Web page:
What does 'natural' walking mean?


The human foot is an incredibly complex system. Dozens of bones, ligaments and muscles make up an amazing machine of joints and levers that allow us to adapt to natural ways of moving: walking and running. We know from watching our babies grow to toddlers that these skills are learnt gradually and in order – we have to learn to walk before we can run. (And by the way, if you ever want to see how to walk or squat perfectly – watch your toddler in bare feet!).

But years of enclosing and supporting our feet in shoes, and manipulating our gait through the ‘motion control’ and cushioning technology built into those shoes, our bodies have forgotten how to walk and run naturally. Particularly when we run, we typically use a ‘heel-toe’ running gait which means our (generally heavily cushioned) heel strikes first, taking the impact, followed by pushing off our toe.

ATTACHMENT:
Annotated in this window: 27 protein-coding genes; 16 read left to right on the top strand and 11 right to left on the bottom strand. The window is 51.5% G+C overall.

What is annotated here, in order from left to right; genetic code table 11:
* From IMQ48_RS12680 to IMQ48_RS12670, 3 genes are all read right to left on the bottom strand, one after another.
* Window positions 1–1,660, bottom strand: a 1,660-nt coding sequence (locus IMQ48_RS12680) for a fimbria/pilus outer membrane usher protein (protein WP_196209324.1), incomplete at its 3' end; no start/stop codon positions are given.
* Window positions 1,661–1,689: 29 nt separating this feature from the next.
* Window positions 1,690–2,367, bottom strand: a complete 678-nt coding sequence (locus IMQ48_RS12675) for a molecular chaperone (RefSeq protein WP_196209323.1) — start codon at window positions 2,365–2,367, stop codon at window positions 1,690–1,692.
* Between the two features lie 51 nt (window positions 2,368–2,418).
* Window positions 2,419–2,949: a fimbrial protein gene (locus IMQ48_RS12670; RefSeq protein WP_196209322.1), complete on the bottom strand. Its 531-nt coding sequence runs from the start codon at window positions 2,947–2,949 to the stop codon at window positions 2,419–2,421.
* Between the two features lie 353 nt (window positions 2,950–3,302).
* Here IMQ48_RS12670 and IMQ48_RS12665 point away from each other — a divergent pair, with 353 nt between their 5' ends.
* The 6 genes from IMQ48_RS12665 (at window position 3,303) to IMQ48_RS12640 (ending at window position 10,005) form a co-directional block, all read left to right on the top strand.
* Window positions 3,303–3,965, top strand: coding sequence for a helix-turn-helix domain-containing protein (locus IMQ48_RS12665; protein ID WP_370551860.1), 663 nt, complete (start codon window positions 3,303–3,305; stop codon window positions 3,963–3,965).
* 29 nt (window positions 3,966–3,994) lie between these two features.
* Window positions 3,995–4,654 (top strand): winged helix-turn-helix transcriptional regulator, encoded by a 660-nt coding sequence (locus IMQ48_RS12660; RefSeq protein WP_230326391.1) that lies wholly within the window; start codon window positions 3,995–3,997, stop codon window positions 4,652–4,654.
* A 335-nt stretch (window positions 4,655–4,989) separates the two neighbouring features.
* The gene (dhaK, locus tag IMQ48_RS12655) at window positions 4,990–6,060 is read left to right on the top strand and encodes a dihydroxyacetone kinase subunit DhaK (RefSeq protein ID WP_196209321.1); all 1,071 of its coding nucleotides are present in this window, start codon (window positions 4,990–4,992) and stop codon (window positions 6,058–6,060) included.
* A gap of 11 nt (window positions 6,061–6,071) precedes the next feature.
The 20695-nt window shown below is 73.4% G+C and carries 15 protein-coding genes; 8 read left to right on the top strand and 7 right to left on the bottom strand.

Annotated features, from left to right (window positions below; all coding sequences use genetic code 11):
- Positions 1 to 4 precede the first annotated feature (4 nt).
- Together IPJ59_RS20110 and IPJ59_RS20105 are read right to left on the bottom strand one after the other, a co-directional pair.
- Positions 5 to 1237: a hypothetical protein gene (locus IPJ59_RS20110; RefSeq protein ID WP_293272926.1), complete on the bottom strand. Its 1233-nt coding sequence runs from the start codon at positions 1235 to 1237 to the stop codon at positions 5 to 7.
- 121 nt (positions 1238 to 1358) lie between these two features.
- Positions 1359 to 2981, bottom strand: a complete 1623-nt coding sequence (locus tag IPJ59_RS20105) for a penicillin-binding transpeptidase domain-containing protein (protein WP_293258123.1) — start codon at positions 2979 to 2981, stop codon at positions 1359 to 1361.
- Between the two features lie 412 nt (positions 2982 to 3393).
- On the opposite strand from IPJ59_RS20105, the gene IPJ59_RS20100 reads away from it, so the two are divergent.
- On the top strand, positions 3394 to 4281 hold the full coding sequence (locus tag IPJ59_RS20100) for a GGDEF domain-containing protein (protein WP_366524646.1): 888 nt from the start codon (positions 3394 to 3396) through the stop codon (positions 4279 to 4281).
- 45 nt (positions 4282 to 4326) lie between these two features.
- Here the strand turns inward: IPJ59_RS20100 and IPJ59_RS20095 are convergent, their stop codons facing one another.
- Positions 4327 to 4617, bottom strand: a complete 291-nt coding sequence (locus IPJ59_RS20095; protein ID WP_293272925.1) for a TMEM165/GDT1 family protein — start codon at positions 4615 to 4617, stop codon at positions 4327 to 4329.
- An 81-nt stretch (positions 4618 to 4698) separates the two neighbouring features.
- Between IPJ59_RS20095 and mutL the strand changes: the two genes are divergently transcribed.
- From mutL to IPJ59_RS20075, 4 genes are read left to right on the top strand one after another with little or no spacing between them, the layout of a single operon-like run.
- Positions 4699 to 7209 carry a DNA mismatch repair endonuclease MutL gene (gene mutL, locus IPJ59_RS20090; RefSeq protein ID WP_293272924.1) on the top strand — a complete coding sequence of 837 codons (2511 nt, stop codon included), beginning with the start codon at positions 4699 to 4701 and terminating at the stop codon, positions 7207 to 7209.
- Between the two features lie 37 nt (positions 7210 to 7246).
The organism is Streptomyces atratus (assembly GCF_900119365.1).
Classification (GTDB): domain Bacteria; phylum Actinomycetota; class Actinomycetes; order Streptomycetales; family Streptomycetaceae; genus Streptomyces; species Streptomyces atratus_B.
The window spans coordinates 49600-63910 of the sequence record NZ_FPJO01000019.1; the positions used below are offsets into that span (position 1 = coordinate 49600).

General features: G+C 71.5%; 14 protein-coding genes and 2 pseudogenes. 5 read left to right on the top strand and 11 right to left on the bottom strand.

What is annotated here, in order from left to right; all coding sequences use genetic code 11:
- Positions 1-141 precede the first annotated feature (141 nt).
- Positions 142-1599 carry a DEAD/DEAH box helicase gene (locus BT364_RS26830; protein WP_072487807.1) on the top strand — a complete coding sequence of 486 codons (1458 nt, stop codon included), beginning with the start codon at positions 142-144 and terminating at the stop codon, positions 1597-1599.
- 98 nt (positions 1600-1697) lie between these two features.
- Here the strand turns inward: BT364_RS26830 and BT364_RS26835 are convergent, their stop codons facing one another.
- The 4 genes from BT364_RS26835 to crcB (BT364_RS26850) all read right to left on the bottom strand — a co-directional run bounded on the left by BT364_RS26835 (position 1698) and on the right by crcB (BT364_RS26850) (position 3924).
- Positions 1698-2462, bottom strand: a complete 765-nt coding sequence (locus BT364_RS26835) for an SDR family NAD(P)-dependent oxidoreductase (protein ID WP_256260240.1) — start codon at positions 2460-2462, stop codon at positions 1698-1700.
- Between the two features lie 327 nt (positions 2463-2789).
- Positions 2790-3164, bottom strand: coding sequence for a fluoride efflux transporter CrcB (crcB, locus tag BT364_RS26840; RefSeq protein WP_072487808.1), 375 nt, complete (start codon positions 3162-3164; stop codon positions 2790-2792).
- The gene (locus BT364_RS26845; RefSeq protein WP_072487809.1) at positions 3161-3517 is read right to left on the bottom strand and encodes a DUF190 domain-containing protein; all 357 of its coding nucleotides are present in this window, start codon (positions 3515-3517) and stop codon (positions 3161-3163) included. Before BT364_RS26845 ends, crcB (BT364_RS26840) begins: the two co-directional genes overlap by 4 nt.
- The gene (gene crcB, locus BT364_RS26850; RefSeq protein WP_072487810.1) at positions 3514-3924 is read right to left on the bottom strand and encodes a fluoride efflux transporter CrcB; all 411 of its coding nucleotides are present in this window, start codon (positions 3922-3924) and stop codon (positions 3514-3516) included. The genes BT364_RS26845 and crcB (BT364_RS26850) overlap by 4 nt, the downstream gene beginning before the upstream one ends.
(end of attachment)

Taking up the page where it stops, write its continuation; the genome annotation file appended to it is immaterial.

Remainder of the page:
It might be ‘normal’ but that doesn’t mean it’s ‘natural’. It’s just what we’re used to.

Of course, in our modern world we can't go barefoot all the time. Let’s get real, it’s not always practical. Or appropriate… It might be natural to walk barefoot, but our modern environment is anything but. Tarmac isn't natural. We need shoes much of the time to protect us from our environment. We need puncture-resistant soles that protect the skin on our feet and we often need some insulation to keep them warm. But that’s really all we need them for.

To walk and run naturally, our feet need to be able to feel the ground beneath them and to move in the most efficient way, absorbing force and moving us forward (or up and down in running). This requires the foot to work differently when walking or running.

Generally, the natural and optimal gait for walking is ‘heel-toe’

Generally, the natural and optimal gait for running is ‘toe-heel’*

The latter – the way we run – is where we have to re-train our bodies to move properly. Because our ‘unnatural’ running shoes and our ‘unnatural’ running style force our feet into a ‘heel-toe’ action or gait. It’s not just the way our foot falls that’s important… posture and rhythm also need adjustment, but the key message here is that running shoes make us run in an unnatural way and a way that frequently causes injury, mal-alignment, and pain.